Rabat – According to Moody’s, the dirham risks “no major currency disruptions or depreciation pressure” following the launch of the flexible exchange rate regime.
In its latest analysis report, the United States-based rating agency echoed the reassurances of Bank Al Maghrib and Morocco’s Ministry of Finance.
The gradual liberalization of the dirham is expected to improve Morocco’s foreign exchange reserves and its competitiveness, according to Moody’s. In a note published Monday, the rating agency’s analysis presented a favorable outlook of Morocco’s new exchange rate regime.
Moody’s explained that Morocco’s current account deficit, which rests at about 4 to 5 percent, in combination with its significant foreign exchange buffer that amounts to six months of import cover, is sufficient to sustain the first phase of the liberalization reform with no risk of devaluation.
Morocco’s access to the $3.5 billion granted by the International Monetary Fund under the Precautionary Liquidity Line agreement approved in July 2016 “provides an additional backstop in case of unforeseen balance-of-payment disruptions, which is not our expectation,” added the agency.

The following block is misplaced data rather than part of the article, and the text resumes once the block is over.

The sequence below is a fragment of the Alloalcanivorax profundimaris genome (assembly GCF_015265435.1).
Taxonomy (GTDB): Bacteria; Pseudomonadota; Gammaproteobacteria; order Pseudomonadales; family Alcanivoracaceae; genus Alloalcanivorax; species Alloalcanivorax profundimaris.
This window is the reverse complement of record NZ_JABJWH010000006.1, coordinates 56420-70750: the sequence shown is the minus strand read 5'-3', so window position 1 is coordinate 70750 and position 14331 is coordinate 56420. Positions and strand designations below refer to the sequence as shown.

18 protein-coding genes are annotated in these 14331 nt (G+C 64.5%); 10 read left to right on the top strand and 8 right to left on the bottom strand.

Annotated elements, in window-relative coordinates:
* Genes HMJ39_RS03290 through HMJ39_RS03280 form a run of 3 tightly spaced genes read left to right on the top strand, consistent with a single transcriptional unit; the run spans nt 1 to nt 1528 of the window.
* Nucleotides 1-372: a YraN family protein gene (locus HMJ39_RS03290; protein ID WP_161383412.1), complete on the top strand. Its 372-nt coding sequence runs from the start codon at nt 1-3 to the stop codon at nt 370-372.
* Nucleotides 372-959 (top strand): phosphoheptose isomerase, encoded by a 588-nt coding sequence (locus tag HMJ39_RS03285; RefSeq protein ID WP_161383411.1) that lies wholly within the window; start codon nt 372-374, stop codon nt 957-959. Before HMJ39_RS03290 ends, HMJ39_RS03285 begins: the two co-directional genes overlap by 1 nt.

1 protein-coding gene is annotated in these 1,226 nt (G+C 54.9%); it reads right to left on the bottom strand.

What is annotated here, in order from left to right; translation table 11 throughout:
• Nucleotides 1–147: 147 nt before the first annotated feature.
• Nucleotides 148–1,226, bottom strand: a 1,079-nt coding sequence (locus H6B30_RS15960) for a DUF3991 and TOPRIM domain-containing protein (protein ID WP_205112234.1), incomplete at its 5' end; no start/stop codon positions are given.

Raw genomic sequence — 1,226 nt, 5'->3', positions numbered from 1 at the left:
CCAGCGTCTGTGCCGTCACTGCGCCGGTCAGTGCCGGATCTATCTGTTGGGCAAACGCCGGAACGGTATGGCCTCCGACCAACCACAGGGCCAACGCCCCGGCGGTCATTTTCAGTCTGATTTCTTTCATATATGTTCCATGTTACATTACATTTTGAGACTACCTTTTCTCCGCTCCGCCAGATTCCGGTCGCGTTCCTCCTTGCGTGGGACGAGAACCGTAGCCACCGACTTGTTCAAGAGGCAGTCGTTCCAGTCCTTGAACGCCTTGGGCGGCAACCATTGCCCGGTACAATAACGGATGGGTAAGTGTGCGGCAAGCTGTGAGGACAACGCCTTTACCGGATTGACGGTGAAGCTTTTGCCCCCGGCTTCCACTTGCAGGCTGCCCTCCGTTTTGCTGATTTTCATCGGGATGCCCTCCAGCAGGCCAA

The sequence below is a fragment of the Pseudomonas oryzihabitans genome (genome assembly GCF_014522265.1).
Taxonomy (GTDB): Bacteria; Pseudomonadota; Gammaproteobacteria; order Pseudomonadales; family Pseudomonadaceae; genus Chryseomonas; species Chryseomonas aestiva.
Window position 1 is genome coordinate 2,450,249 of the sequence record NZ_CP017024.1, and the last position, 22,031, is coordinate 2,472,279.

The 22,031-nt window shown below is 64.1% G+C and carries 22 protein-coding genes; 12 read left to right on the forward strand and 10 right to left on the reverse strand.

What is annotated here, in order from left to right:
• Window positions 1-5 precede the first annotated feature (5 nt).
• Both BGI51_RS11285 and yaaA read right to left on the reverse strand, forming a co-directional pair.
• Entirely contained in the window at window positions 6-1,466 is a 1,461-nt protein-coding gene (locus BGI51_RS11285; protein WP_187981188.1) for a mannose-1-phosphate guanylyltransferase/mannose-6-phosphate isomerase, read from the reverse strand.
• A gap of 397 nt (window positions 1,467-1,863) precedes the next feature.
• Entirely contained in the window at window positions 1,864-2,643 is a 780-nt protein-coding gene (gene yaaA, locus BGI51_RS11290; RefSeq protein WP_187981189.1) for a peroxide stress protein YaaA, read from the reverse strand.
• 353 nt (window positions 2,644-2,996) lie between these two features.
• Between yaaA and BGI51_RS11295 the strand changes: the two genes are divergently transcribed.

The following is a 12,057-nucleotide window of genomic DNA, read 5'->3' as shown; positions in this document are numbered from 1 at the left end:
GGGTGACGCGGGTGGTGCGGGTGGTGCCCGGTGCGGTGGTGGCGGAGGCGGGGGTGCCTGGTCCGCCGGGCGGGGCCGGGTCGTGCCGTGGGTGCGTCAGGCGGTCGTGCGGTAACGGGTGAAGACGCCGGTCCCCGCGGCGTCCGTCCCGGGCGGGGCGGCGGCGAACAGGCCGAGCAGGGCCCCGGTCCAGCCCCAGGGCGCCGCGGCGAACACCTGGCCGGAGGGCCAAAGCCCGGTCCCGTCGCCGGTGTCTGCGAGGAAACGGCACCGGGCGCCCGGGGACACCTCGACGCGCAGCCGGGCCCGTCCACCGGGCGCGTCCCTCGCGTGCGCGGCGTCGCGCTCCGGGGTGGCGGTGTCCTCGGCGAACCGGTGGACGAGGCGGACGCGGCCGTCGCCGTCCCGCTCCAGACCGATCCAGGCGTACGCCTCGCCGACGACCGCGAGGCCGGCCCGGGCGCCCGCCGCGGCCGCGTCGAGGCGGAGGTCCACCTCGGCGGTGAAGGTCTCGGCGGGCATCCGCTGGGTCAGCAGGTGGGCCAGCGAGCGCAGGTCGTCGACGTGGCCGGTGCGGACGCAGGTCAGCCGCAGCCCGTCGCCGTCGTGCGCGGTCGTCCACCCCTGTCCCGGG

According to Moody’s, Morocco is far from following Egypt’s example, as the kingdom’s relative price stability and average inflation rate of 1.2 percent between 2010 to 2015 “has ensured a broad alignment of the nominal and the real effective exchange rates with no indication of significant trend deviations between them.”
In contrast, Egypt’s inflation rate reached over 34 percent in July 2017. Although Egypt’s devaluation has subsequently restored the country’s external competitiveness and prompted restoration of its foreign-exchange buffer to 2010 levels, “we [Moody’s] do not anticipate similar adjustment pressures in Morocco.”
As for future forecasts, Moody’s wrote that Morocco’s trade diversification strategy toward Africa and other emerging markets “could weigh on its relative cost competitiveness under a rigid peg to the euro and dollar basket, versus a scenario where the nominal exchange rate absorbs any shifts in relative labor or production costs more flexibly.”
“To the extent that the foreign-exchange liberalisation strategy is accompanied by easing capital controls that we expect once the stability of the more flexible exchange rate regime has been tested, it could also encourage higher direct investment inflows in the domestic economy,” explained the agency.